Hairdresser and fashion designer Esther Samuels seeks to uplift women through style and empathy

At 28 Esther Samuels is a self-made hair stylist and fashion designer and she is not shy of revealing that she has no formal training in these two areas, as, according to her, they are in her DNA and her hair salon, her only source of income, has been flourishing over the years.

Maybe it is because Samuels’ salon is one with a difference; she describes it as a “safe space” for her clients to share and unburden. Her fashion store makes the business a one-stop shop, where once women have the perfect hairstyle, they can complement it with the perfect outfit.

Samuels believes her business is a way of “uplifting women” as she would hear the stories of women who feel different after they have had their hair done.

“I see what a good hairstyle does for them and that’s the feeling I want women to have because as a woman myself I know the struggles they face and putting a smile on your face and making you feel happy, even if it is for a moment that is my aim,” she said in a recent sit down with this newspaper.

It is her wish to work along with counselors who can assist women; once she hears what is going on (she describes herself as very confidential) she can then refer them. “I have like a safe space in the salon where women feel like they can open up to Esther, mention things and they wouldn’t hear it back,” she said.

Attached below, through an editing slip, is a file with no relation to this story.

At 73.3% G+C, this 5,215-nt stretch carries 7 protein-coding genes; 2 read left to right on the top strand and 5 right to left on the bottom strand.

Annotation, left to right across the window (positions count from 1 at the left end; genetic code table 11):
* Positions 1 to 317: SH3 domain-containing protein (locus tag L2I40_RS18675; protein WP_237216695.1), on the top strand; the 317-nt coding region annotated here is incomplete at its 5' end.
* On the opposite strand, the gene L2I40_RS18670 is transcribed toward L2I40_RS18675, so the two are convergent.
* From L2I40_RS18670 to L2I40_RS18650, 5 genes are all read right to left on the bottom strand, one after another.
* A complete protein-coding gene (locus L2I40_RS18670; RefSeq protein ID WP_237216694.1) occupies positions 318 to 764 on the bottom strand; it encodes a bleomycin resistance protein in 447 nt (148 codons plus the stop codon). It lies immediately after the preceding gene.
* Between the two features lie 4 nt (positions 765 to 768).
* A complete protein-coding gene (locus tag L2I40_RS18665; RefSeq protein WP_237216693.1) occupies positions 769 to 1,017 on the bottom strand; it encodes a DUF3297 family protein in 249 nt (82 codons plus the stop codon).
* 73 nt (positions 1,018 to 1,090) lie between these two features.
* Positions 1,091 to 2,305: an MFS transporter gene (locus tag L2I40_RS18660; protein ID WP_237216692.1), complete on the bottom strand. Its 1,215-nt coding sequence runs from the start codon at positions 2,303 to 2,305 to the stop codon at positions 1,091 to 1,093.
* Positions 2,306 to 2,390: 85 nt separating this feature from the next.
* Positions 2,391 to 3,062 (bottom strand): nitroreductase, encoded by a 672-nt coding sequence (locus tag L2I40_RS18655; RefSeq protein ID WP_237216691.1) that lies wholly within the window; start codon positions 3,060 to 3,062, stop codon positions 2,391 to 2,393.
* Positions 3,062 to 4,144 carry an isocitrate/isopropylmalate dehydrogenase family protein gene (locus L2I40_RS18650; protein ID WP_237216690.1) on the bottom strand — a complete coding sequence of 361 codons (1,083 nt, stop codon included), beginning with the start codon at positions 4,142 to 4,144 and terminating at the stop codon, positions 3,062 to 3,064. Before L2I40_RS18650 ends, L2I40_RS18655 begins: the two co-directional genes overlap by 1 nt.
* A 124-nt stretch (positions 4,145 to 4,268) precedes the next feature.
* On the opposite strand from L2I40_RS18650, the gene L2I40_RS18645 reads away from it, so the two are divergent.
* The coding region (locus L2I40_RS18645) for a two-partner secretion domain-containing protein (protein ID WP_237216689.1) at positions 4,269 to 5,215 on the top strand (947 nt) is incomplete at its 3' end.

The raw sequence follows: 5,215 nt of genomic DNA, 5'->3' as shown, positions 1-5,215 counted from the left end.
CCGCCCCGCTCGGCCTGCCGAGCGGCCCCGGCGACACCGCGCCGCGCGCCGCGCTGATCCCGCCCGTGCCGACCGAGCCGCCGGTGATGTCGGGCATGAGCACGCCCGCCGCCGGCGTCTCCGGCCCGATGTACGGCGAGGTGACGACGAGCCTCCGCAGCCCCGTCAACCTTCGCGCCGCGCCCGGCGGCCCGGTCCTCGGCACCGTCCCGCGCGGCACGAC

There are times when there are tears and she offers hugs and when clients are more interested in talking rather than having their hair done; she does not find it draining. Prayers are sent up for them and for Samuels “it is fulfilling a purpose and if you understand that you and I are not on this earth to be rich or to be popular, but it is about purpose… Are you here just to get money? …I think that the purpose of us here on earth (and you don’t have to agree) is to fulfill the Kingdom of God and that’s it”.

‘Had and eyes’

As Samuels puts it, she “had an eye for fashion” from an early age and it was at about the age of 14 that she started sewing, even as she did hair. But quickly hairdressing became very demanding and Samuels had to make a decision to focus on one thing and hair it was.

“And now that the hair business has grown, we are very popular on social media – Esther’s Royal Look Salon – now I feel the need to give birth to the other baby I have neglected,” she said. With a team now in place, that baby, her fashion line, has been borned.